Medicine (MD/DO)
Lipid-lowering Agents
Atorvastatin (Lipitor)

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Atorvastatin (Lipitor)

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Atorvastatin (Lipitor)

Atorvastatin is an HMG-CoA reductase inhibitor and belongs to the statin class of medications. These medications end with the suffix “-statin” and are relatively similar. Statins inhibit the enzyme HMG-CoA reductase, which normally catalyzes the rate-limiting step in cholesterol biosynthesis. Inhibition of this enzyme results in reduction of levels of bad cholesterol (LDL) and triglycerides and increasing levels of good cholesterol (HDL). Statins are indicated in the treatment of hypercholesterolemia. Side effects can include rash, hepatotoxicity, and myopathy potentially leading to rhabdomyolysis. Therefore, it is recommended that liver enzymes be monitored at onset of therapy and repeated if signs of liver damage develop. HMG-CoA reductase inhibitors should be taken at bedtime and grapefruit juice should be avoided, as the latter can interfere with statin metabolism via the cytochrome P450 enzyme pathway.
-statin Suffix

Drugs in this class end with the “statin” suffix and generally have a similar mechanism of action and effect.

HMG-CoA Reductase Inhibitors
Hummingbird Coin-A-purse with Red-duck and Inhibiting-chains

Statins inhibit the enzyme HMG-CoA reductase, which normally catalyzes the rate-limiting step in cholesterol biosynthesis. HMG-CoA reductase inhibitors are effective at decreasing low-density lipoprotein (LDL) and total cholesterol levels. Further, this class may increase the “good cholesterol”, referred to as high-density lipoprotein (HDL) and decrease triglycerides. This mechanism has been found to decrease the risk of heart disease and sudden death.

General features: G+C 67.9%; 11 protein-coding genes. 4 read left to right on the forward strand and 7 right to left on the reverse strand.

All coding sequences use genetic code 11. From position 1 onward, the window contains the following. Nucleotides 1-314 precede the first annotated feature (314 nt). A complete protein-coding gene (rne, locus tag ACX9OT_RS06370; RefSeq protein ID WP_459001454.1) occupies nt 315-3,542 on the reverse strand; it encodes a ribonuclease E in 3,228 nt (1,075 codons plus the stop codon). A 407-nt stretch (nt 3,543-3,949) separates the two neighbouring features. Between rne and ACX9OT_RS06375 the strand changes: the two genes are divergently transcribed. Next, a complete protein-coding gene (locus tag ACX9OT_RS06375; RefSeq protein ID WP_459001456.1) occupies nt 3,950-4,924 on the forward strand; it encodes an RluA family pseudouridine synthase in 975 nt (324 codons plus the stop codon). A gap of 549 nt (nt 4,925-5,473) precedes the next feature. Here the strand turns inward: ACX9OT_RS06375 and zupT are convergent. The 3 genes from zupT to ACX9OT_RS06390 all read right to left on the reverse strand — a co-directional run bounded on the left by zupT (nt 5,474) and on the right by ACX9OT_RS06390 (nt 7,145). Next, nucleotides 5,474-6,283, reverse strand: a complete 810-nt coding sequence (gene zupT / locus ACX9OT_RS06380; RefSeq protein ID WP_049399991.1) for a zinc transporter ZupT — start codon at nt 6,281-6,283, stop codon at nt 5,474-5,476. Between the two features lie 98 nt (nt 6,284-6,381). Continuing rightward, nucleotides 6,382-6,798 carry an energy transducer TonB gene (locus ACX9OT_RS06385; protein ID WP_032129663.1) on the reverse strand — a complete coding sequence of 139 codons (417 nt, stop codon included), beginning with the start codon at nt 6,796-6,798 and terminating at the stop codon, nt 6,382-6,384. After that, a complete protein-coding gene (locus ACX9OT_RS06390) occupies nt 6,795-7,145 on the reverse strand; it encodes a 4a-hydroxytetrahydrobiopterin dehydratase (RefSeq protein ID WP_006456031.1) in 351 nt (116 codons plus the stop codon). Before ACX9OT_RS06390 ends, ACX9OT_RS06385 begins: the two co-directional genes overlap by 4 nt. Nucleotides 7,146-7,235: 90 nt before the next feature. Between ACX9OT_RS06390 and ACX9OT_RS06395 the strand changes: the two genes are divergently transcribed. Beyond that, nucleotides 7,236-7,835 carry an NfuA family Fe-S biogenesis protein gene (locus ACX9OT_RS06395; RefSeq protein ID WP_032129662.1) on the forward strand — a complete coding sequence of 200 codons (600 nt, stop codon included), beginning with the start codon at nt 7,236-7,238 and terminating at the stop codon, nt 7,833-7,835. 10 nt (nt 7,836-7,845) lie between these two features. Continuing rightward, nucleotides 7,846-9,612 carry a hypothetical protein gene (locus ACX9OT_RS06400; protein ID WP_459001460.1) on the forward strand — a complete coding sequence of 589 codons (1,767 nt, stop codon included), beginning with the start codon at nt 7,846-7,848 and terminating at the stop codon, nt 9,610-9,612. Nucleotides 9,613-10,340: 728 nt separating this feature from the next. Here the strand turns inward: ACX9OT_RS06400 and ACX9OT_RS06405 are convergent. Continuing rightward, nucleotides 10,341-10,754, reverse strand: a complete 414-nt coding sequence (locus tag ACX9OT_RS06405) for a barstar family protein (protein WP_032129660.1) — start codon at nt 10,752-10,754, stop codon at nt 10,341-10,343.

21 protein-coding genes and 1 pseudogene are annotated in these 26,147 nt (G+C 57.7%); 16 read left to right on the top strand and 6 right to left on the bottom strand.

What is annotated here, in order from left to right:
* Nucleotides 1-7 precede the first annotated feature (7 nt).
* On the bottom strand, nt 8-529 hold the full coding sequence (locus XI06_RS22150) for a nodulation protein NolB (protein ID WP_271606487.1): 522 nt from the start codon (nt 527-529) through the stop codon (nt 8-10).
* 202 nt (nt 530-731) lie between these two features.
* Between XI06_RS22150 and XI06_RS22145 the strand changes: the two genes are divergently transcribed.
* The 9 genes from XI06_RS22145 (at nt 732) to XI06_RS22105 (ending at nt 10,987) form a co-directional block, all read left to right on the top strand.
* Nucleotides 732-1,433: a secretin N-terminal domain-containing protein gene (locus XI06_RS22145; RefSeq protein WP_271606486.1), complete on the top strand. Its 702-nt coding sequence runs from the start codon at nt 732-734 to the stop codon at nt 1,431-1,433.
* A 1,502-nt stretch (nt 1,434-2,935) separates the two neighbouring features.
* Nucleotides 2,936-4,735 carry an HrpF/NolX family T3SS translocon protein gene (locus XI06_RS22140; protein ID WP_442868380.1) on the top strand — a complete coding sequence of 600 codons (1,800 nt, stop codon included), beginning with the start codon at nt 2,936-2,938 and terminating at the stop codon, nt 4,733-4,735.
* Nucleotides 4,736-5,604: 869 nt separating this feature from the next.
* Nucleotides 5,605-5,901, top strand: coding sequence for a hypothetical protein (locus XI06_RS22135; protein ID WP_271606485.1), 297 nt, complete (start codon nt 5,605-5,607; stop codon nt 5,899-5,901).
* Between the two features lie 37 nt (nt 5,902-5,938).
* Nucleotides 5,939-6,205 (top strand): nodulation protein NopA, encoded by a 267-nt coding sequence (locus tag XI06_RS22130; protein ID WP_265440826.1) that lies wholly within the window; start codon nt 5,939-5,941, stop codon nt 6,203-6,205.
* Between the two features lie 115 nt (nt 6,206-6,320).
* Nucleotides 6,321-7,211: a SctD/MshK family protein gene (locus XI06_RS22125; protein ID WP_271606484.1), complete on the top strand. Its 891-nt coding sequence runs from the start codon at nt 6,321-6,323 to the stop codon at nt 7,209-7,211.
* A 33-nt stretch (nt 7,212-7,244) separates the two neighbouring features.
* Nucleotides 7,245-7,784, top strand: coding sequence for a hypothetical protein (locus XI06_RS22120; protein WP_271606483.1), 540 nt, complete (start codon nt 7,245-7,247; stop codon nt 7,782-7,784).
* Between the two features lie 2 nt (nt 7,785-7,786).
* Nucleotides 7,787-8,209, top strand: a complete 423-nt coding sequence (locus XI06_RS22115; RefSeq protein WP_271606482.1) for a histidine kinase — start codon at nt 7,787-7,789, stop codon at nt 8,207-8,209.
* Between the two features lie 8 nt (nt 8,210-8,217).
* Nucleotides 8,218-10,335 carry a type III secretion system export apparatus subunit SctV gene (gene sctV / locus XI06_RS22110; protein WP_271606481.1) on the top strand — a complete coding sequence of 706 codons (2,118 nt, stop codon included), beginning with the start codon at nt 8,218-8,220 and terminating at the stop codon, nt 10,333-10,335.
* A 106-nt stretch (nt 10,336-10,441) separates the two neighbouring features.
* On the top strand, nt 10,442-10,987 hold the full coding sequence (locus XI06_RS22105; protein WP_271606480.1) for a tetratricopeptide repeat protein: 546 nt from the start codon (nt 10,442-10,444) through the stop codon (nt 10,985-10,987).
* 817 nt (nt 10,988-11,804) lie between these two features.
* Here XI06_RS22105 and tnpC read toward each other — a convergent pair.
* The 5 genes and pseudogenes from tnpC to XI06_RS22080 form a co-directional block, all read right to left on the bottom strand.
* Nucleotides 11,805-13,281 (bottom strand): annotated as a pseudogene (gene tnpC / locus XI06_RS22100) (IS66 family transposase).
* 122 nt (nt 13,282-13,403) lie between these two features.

High Cholesterol
High Cholesterol-burger

HMG-CoA reductase inhibitors are indicated for the treatment of high cholesterol levels (hypercholesterolemia). This class of medications decreases the “bad cholesterol” (low density lipoprotein, LDL) and triglycerides, while simultaneously increasing the “good cholesterol” (high density lipoprotein, HDL), although the effects on HDL are a little more variable.

Liver with Toxic-green-glow

Hepatotoxicity may occur in patients receiving statin medications. The liver is responsible for the production of cholesterol; therefore, these medications may cause injury to hepatocytes. If signs or symptoms of liver injury such as jaundice develop, liver function tests should be performed.


One of the side effects of statins is the development of a rash.


Rhabdomyolysis, or the breakdown of muscle cells, can occur with statin use. Statins can damage myocytes and lead to myopathy. If this persists, rhabdomyolysis can occur as damaged cells release myoglobin into the bloodstream. This myoglobin is filtered into the kidneys and broken down into heme pigment. Heme pigment is toxic to the kidneys and results in acute kidney injury (AKI). A mainstay of treatment is judicious IV hydration.


Myopathy, or injury to muscle tissue, may occur with use of high-dose statins. Patients receiving statin therapy should be monitored for diffuse or local muscle aches, weakness, and tenderness. Creatinine kinase (CK) levels in the serum can be checked to assess for muscle cell damage in myositis or the more severe problem of rhabdomyolysis.

Monitor Liver Enzymes
Monitor with Liver Enzymes

Because statins may cause liver damage, liver enzymes should be checked before starting this medication, and repeated if clinical concern for liver damage arises.

Administer at Bedtime
Eating in Bed

The liver produces the majority of cholesterol at night time. For this reason it is recommended that statins are administered at bedtime.

Avoid Grapefruit
Avoid-sign Grapefruit

Grapefruits and their juice should be avoided in patients taking statins because grapefruits contain chemicals that inhibit the enzyme CYP3A4, causing levels of the statin to rise.


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